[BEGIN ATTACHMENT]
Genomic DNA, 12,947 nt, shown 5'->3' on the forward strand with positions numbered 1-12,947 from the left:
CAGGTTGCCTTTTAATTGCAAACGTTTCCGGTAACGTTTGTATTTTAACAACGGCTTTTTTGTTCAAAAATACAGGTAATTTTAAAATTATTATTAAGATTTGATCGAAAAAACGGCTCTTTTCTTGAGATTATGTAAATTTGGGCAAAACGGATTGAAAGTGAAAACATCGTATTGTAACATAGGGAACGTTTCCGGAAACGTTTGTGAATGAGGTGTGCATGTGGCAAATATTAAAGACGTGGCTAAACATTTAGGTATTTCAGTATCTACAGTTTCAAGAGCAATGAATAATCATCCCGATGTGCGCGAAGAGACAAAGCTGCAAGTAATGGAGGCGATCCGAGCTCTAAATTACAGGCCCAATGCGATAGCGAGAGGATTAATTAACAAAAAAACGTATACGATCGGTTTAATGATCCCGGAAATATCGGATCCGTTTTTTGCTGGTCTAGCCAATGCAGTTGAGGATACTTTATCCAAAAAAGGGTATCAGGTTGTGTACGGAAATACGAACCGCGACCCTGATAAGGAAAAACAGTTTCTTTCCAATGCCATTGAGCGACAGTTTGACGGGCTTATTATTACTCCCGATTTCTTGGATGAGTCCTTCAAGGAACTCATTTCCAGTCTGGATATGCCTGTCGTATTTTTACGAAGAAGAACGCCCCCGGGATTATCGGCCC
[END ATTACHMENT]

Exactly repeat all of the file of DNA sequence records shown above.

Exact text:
Genomic DNA, 12,947 nt, shown 5'->3' on the forward strand with positions numbered 1-12,947 from the left:
CAGGTTGCCTTTTAATTGCAAACGTTTCCGGTAACGTTTGTATTTTAACAACGGCTTTTTTGTTCAAAAATACAGGTAATTTTAAAATTATTATTAAGATTTGATCGAAAAAACGGCTCTTTTCTTGAGATTATGTAAATTTGGGCAAAACGGATTGAAAGTGAAAACATCGTATTGTAACATAGGGAACGTTTCCGGAAACGTTTGTGAATGAGGTGTGCATGTGGCAAATATTAAAGACGTGGCTAAACATTTAGGTATTTCAGTATCTACAGTTTCAAGAGCAATGAATAATCATCCCGATGTGCGCGAAGAGACAAAGCTGCAAGTAATGGAGGCGATCCGAGCTCTAAATTACAGGCCCAATGCGATAGCGAGAGGATTAATTAACAAAAAAACGTATACGATCGGTTTAATGATCCCGGAAATATCGGATCCGTTTTTTGCTGGTCTAGCCAATGCAGTTGAGGATACTTTATCCAAAAAAGGGTATCAGGTTGTGTACGGAAATACGAACCGCGACCCTGATAAGGAAAAACAGTTTCTTTCCAATGCCATTGAGCGACAGTTTGACGGGCTTATTATTACTCCCGATTTCTTGGATGAGTCCTTCAAGGAACTCATTTCCAGTCTGGATATGCCTGTCGTATTTTTACGAAGAAGAACGCCCCCGGGATTATCGGCCC